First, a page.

analyst for the Latin American Research and
Service Agency, the research director at the
BuenoCenter for Multicultural Studies on campus,
and the director of Chicano Studies.
Image Bank Creation and Evaluation. These two
sets of symbols and colors were compiled and
presented visually as an image bank. Most
appropriate colors green, red, and white (the
colors of the Mexican flag), yellow, brown, and
orange. Least appropriate colors black, purple,
turquoise, burgundy, gray, sand, mauve, and
pastels. Blue, the color that dominates most
appeals to Anglos, is rarely appropriate
according to these experts. (Note that this list
includes the Taco Bell color palette.) Most
appropriate symbols anything that says "familia"
such as home and hearth, chili peppers (symbols
for traditional cooking but also the red and
green relate back to the flag), and circles
(hands and arms interlinked reflect back to the
family or home motif). Also the historical Aztec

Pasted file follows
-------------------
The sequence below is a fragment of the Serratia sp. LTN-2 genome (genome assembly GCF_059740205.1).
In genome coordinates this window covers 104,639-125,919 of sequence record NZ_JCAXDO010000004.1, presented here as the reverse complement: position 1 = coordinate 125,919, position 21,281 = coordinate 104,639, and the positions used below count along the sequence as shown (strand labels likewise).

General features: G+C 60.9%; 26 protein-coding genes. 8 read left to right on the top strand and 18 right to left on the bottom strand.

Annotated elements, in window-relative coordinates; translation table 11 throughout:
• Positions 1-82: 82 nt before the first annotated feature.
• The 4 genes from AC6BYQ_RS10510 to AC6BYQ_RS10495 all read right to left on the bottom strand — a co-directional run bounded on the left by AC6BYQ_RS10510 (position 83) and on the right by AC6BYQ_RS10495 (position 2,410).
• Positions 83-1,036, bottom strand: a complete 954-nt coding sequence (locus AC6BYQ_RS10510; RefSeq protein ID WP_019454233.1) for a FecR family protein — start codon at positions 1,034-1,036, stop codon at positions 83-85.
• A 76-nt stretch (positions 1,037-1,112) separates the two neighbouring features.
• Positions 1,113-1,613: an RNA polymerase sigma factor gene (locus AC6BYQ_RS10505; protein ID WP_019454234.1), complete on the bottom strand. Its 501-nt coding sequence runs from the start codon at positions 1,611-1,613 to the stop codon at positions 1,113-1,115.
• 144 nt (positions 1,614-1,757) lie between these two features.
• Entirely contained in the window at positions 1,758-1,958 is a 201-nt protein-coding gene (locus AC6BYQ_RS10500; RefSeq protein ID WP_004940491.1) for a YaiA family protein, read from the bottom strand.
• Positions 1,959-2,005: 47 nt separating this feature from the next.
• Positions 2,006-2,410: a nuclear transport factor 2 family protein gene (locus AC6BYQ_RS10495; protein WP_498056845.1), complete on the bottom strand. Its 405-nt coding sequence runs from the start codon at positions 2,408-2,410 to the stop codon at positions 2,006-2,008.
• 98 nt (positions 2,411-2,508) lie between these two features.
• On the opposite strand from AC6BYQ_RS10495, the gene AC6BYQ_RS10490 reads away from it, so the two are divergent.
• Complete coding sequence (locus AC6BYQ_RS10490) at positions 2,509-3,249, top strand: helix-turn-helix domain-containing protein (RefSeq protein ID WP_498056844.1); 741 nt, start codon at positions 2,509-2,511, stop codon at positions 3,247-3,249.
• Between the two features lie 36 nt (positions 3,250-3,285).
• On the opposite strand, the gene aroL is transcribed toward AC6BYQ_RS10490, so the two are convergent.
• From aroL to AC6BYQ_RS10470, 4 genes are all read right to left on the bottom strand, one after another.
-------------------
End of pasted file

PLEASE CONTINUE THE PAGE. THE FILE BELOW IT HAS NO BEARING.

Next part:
and Mayan symbols were identified as appropriate.
The Spanish language itself was identified as a
positive symbol with suggestions that Spanish
words can be used as graphic markers. Least
appropriate symbols sombreros, cactus, donkeys,
man sleeping against a cactus, Frito bandito and
Juan Valdez (the experts did not approve of any
symbol that signified peasants, bandits, or
outlaws). Southwest images, such as pueblos, and
Southwest colors were declared to be more
representative of the American Southwest than
Mexico. http//
The growth of the Internet as an international
communication medium raises new issues and
challenges for the standardization or adaptation
of international marketing communications. The
Web, on one hand, is globally accessible and
capable of mass communication (Hassan
Blackwell, 1994). On the other hand, the Web
attracts information savvy 'inter-market'
segments, is inherently interactive, and is
capable of high levels of customization (Hassan
Blackwell, 1994 Ju-Pak, 1999 Sheth Sisodia,
1997). This leads to the questions 'Are
standardized or adapted Web-sites more effective
at attracting and keeping global
consumers?' Cultural values have a significant
effect on communication. They provide broad
guidelines for acceptable ways of behaving and
acting in particular situations (Feather, 1995)
they influence how we interact and socialize with
other members of society (Rokeach, 1973) they
affect the valences we attach to different
situations (Feather, 1995) and they are a
powerful force shaping our motivations,